This Week’s Essential Tracks: Kamasi Washington, Ithaca and more

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Kamasi Washington essential tracks

Bandcamp Friday is a great day to dive into some exceptional new music. If you’re inclined to exercise that pre-order finger, this week’s picks include gospel jazz, epic metalcore, and a sea shanty turned guitar drone. Dive in.

Listen to our ongoing playlist of 2022 Essential Tracks.

Kamasi Washington – “The Garden Path”

Kamasi Washington plays jazz, generally speaking, though he’s collaborated with a number of artists in the worlds of pop and hip-hop, and even his epic spiritual jazz compositions often have an element of more traditional pop songwriting in them—particularly when there’s a choir involved. “The Garden Path” pushes even farther into that space, with big choral hooks and heavy gospel influence. Once Washington breaks into a saxophone solo, we’re reminded again of what he does best, but on “The Garden Path,” he and his large ensemble remind us that their music is fluid and ever-changing, improvisational and ecstatic, accessible and unpredictable.

Out now via Young

Whatever the Weather – “17º C”

After releasing last year’s outstanding Reflection, producer Loraine James has debuted a new project, Whatever the Weather, through the release of the new IDM track “17º C.” It walks a balance between heady ambience and frantic rhythms—if you removed the overstimulating layers of beats, what’s left is something soothing and gorgeously otherworldly. It’s in that balance between the two that James finds a particularly enchanting chemistry, finding harmony between elements that don’t immediately seem like they belong together. It’s easy to imagine them separately, but they become even stronger when layered together in one contrasting, unlikely whole.

From Whatever the Weather, out April 8 via Ghostly

Young Guv – “Good Time”

Young Guv, the power pop project of former Fucked Up guitarist Ben Cook, is releasing a double album in two installments, titled Guv III and Guv IV, the sheer ambition of which isn’t all that surprising given his former band’s penchant for sprawling conceptual works. But “Good Time” is pure jangle pop—no traces of progressive rock to be found in its three minutes. There’s a certain irony in hearing music this bright and summery in early February, Young Guv’s gorgeously shimmering guitars and stunning vocal harmonies creating an atmosphere of bittersweet euphoria somewhere between Alex Chilton and Jeff Lynne. But it’s not like it’ll lose any of its appeal six months from now.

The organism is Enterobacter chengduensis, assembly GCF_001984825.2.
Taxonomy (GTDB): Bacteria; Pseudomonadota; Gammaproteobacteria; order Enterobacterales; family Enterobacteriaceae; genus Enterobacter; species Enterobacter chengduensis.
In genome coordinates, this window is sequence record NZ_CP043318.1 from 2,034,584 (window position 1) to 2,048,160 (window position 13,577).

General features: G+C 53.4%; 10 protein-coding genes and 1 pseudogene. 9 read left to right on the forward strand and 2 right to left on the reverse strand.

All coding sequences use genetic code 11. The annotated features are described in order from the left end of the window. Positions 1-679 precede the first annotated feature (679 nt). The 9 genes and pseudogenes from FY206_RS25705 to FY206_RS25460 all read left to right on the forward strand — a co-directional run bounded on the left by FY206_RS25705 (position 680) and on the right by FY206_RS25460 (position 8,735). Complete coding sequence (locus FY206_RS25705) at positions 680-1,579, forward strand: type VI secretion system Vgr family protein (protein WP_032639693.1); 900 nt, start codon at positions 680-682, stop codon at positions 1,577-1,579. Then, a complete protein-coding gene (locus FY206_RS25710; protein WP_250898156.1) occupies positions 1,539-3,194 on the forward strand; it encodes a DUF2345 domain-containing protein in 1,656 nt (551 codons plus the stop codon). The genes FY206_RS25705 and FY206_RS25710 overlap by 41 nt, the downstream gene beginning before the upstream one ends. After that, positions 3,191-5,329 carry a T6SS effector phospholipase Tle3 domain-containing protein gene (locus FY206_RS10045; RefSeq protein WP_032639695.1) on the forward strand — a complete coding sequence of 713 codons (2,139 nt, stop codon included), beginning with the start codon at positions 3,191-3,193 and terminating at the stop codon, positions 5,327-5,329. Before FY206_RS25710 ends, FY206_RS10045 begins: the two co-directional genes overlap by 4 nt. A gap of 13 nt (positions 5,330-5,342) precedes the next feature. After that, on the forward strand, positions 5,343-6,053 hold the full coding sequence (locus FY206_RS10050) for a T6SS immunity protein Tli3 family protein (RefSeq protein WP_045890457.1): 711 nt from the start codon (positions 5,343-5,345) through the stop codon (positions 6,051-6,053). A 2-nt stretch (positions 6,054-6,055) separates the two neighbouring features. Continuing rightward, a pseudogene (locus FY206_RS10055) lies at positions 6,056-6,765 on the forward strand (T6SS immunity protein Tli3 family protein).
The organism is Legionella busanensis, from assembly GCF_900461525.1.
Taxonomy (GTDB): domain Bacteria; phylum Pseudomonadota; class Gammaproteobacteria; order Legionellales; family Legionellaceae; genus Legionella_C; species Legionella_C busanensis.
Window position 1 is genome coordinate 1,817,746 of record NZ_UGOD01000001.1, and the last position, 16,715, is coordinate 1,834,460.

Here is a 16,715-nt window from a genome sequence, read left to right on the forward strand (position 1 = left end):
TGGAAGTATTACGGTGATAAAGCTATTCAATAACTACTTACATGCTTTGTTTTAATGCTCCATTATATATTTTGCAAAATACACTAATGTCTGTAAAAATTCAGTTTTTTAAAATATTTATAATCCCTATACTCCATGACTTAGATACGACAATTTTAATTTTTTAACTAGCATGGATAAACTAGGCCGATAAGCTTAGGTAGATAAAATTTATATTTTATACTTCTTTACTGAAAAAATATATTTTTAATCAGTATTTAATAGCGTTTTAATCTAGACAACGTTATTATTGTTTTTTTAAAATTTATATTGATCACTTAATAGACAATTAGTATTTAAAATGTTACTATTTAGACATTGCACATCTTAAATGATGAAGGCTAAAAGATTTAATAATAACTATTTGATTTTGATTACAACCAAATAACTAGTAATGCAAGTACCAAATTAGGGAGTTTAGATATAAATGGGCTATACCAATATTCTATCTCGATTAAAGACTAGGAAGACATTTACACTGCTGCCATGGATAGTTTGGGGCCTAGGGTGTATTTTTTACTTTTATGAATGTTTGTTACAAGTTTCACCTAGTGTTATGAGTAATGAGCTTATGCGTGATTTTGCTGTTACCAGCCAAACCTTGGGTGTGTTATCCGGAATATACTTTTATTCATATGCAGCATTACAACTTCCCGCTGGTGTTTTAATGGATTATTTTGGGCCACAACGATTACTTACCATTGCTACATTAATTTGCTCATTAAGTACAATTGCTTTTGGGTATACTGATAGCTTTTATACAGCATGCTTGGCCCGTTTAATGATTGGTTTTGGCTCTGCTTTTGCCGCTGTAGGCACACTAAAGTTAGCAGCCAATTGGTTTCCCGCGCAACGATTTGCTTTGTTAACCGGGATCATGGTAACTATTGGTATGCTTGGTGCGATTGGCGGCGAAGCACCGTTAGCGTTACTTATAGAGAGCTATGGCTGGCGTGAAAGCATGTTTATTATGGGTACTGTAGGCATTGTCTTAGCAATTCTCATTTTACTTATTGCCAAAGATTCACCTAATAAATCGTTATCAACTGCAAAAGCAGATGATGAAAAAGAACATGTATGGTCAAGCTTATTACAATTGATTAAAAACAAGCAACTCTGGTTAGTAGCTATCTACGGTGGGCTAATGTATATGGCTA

From Guv III, out March 11 via Run for Cover

Ithaca – “They Fear Us”

British metalcore group Ithaca once toured with folky indie rock darlings Big Thief, and the sheer volume and intensity of their mosh-pit anthems almost certainly caught a few folks in the crowd off guard. But it’s not like Ithaca don’t also write a great melody. On “They Fear Us,” the first single from their album of the same name, they don’t get there immediately, instead delivering a satisfying helping of chug and stomp for the first minute or so, as if to remind us that this is a band whose biggest strength is in making musical instruments sound like weapons of street warfare. But when they do get to those soaring chorus vocals and heroic, melodic guitar riffs, it sounds as glorious as ever, as strong a showcase of their seamless ability to bridge the muscular and the mellifluous as ever.

From They Fear Us, out July 29 via Hassle

Shane Parish – “Haul Away Joe”

Shane Parish is about a year late to take advantage of the, admittedly strange, resurgence of sea shanties on TikTok, but as a unifying motif for his new album of psychedelic guitar dirges, it offers a fascinating way to explore an ages-old musical tradition. “Haul Away Joe” doesn’t involve grog-fueled galley singalongs, but rather a slow build of hypnotic guitar loops, haunting ambient haze and an urgency that’s constantly on the verge of boiling over but never quite ready to explode. It’s tense and turbulent like the raging sea, but somehow serene, the picture of cool in the eye of a storm.

From Liverpool, out March 4 via Dear Life

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